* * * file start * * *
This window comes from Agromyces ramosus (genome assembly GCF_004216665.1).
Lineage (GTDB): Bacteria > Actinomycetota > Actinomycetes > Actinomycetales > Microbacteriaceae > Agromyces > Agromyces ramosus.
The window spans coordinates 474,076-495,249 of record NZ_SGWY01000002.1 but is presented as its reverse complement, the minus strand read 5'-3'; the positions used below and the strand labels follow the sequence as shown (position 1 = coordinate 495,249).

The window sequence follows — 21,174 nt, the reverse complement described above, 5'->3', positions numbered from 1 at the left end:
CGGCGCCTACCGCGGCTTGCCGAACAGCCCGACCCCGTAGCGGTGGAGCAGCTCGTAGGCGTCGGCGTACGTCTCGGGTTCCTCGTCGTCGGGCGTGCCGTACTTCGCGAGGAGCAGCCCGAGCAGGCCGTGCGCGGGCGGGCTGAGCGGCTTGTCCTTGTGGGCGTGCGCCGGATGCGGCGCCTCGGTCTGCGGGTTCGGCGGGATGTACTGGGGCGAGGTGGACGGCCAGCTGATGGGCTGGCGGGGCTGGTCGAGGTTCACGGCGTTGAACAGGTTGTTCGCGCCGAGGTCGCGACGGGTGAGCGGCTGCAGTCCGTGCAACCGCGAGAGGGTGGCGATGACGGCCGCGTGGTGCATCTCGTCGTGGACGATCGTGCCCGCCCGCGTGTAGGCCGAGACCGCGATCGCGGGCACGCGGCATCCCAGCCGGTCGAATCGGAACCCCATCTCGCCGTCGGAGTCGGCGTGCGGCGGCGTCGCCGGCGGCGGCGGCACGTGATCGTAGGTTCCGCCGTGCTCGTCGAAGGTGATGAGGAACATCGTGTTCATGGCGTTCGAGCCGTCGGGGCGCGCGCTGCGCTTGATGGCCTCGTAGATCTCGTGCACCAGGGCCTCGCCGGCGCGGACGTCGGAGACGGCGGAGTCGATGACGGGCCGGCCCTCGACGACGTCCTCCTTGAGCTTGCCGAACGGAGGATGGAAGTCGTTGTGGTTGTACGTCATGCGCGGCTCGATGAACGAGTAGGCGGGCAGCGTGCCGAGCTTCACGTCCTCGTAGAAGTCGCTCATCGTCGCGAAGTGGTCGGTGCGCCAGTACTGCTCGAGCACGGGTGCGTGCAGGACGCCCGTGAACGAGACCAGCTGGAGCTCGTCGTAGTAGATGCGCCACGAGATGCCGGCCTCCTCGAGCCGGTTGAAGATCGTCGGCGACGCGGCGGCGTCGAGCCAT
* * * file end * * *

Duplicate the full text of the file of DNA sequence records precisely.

This window comes from Agromyces ramosus (genome assembly GCF_004216665.1).
Lineage (GTDB): Bacteria > Actinomycetota > Actinomycetes > Actinomycetales > Microbacteriaceae > Agromyces > Agromyces ramosus.
The window spans coordinates 474,076-495,249 of record NZ_SGWY01000002.1 but is presented as its reverse complement, the minus strand read 5'-3'; the positions used below and the strand labels follow the sequence as shown (position 1 = coordinate 495,249).

The window sequence follows — 21,174 nt, the reverse complement described above, 5'->3', positions numbered from 1 at the left end:
CGGCGCCTACCGCGGCTTGCCGAACAGCCCGACCCCGTAGCGGTGGAGCAGCTCGTAGGCGTCGGCGTACGTCTCGGGTTCCTCGTCGTCGGGCGTGCCGTACTTCGCGAGGAGCAGCCCGAGCAGGCCGTGCGCGGGCGGGCTGAGCGGCTTGTCCTTGTGGGCGTGCGCCGGATGCGGCGCCTCGGTCTGCGGGTTCGGCGGGATGTACTGGGGCGAGGTGGACGGCCAGCTGATGGGCTGGCGGGGCTGGTCGAGGTTCACGGCGTTGAACAGGTTGTTCGCGCCGAGGTCGCGACGGGTGAGCGGCTGCAGTCCGTGCAACCGCGAGAGGGTGGCGATGACGGCCGCGTGGTGCATCTCGTCGTGGACGATCGTGCCCGCCCGCGTGTAGGCCGAGACCGCGATCGCGGGCACGCGGCATCCCAGCCGGTCGAATCGGAACCCCATCTCGCCGTCGGAGTCGGCGTGCGGCGGCGTCGCCGGCGGCGGCGGCACGTGATCGTAGGTTCCGCCGTGCTCGTCGAAGGTGATGAGGAACATCGTGTTCATGGCGTTCGAGCCGTCGGGGCGCGCGCTGCGCTTGATGGCCTCGTAGATCTCGTGCACCAGGGCCTCGCCGGCGCGGACGTCGGAGACGGCGGAGTCGATGACGGGCCGGCCCTCGACGACGTCCTCCTTGAGCTTGCCGAACGGAGGATGGAAGTCGTTGTGGTTGTACGTCATGCGCGGCTCGATGAACGAGTAGGCGGGCAGCGTGCCGAGCTTCACGTCCTCGTAGAAGTCGCTCATCGTCGCGAAGTGGTCGGTGCGCCAGTACTGCTCGAGCACGGGTGCGTGCAGGACGCCCGTGAACGAGACCAGCTGGAGCTCGTCGTAGTAGATGCGCCACGAGATGCCGGCCTCCTCGAGCCGGTTGAAGATCGTCGGCGACGCGGCGGCGTCGAGCCAT